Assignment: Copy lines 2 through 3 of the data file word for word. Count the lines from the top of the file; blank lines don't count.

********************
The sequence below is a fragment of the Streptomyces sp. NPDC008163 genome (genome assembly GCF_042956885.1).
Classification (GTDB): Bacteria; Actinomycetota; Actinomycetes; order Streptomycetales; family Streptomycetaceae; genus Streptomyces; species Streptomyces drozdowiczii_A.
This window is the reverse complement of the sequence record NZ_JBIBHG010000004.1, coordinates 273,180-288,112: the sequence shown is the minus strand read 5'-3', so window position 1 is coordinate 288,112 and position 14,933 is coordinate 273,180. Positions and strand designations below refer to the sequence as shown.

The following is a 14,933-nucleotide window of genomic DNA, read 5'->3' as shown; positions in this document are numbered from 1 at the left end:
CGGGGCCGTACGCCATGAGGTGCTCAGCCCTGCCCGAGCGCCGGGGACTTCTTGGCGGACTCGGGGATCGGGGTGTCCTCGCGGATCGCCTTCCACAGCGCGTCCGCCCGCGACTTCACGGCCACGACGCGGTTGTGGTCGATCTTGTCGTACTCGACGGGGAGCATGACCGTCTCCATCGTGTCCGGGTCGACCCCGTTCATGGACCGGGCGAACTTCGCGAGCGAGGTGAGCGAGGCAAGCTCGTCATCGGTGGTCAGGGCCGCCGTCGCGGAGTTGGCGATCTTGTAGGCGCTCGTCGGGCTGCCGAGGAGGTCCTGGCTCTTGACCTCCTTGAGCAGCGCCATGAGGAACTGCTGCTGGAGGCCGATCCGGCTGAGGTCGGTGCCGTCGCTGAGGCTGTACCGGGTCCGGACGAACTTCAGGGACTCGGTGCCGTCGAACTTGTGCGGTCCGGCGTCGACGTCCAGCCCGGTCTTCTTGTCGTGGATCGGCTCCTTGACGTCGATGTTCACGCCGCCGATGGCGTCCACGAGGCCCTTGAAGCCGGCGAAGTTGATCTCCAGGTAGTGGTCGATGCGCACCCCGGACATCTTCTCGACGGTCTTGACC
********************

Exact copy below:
Classification (GTDB): Bacteria; Actinomycetota; Actinomycetes; order Streptomycetales; family Streptomycetaceae; genus Streptomyces; species Streptomyces drozdowiczii_A.
This window is the reverse complement of the sequence record NZ_JBIBHG010000004.1, coordinates 273,180-288,112: the sequence shown is the minus strand read 5'-3', so window position 1 is coordinate 288,112 and position 14,933 is coordinate 273,180. Positions and strand designations below refer to the sequence as shown.